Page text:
Groundnut is currently the second income earner for smallholder farmers in Malawi, and an inexpensive source of balanced protein. Owing to the continued crop improvement research and extension efforts, production has risen by more than 15 times in the past two decades. Despite the dramatic growth, no impact assessment has ever been conducted to date. This study aims to assess the economic impacts of investments in groundnut research and development (R&D) in Malawi, covering the period 1982-2013. Relevant information on investments and changes in outputs was gathered from a range of sources including a smallholder household survey and secondary data provided by international and national agricultural research programmes, and non-governmental organisations. The economic surplus approach (the PEDPIS method and the Akino-Hayami method) was employed to compute the internal rate of return (IRR) and the net present value (NPV). It was found that the IRR for the base scenario was 22%, higher than the opportunity cost of capital being 11%, indicating that the investment was competitive as well as profitable. The NPV ranged from USD 204 million to USD 206 million, depending on the calculation method. With sensitivity analyses, the NPV remained positive and the IRR stayed above 11% in all scenarios except when the research and extension costs were raised by 50%. The IRR compares well among impacts of crop research in sub-Saharan Africa. The result implies the need for policy formulation towards long term commitment to developing improved seeds, reinforcement of the seed systems, and enhancement of extension services to smallholders.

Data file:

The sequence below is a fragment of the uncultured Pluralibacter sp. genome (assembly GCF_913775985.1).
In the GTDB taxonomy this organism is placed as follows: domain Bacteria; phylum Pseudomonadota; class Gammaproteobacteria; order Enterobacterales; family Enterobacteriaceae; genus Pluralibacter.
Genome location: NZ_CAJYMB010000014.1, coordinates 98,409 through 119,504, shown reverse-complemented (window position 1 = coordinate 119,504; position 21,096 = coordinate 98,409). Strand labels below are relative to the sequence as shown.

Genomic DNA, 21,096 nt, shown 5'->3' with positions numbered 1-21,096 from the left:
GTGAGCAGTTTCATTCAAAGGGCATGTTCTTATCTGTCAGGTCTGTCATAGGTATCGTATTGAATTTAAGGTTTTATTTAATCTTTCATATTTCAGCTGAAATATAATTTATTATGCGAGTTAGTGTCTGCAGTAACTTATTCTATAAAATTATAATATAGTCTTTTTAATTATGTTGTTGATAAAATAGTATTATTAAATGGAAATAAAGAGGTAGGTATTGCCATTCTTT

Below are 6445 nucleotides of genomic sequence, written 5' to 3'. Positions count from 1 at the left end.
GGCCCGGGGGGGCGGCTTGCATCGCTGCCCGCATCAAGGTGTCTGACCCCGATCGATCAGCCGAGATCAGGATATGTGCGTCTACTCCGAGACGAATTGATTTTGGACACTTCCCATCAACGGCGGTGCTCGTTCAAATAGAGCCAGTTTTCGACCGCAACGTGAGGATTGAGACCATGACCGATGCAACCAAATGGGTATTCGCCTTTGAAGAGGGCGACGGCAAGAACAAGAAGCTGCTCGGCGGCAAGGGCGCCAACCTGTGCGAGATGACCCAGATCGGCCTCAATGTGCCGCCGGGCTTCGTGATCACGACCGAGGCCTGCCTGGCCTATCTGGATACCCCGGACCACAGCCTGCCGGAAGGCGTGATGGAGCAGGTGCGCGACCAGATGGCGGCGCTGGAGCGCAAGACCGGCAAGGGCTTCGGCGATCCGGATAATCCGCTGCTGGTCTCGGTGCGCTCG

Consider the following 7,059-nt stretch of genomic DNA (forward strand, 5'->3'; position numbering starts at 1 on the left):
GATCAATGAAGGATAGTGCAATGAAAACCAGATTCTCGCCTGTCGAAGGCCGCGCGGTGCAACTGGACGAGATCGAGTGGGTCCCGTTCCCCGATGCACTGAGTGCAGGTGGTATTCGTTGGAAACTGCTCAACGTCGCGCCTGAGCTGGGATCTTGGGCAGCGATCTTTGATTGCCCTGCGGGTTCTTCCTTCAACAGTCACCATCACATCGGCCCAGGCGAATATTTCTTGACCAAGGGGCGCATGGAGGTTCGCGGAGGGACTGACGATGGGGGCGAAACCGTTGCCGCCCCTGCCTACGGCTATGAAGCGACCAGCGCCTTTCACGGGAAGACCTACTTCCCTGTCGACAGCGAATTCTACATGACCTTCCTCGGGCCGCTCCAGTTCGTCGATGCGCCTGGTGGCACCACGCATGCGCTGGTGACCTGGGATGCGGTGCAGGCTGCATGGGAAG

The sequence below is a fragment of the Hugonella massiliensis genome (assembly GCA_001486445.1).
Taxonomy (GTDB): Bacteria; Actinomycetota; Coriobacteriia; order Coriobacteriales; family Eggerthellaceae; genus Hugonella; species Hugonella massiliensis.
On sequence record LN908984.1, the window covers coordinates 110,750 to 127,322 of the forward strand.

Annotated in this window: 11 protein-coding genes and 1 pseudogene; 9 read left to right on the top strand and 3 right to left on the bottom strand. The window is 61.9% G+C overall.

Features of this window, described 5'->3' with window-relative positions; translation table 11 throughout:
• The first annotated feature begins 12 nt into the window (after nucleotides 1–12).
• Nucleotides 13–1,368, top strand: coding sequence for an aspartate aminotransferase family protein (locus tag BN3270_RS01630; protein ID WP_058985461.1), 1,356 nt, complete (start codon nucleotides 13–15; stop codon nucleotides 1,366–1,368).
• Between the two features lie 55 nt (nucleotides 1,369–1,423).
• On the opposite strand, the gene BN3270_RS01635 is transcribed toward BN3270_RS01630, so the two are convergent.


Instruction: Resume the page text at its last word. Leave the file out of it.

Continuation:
Key words: Groundnut, economic surplus, Akino-Hayami, internal rate of return, net present value, Malawi.
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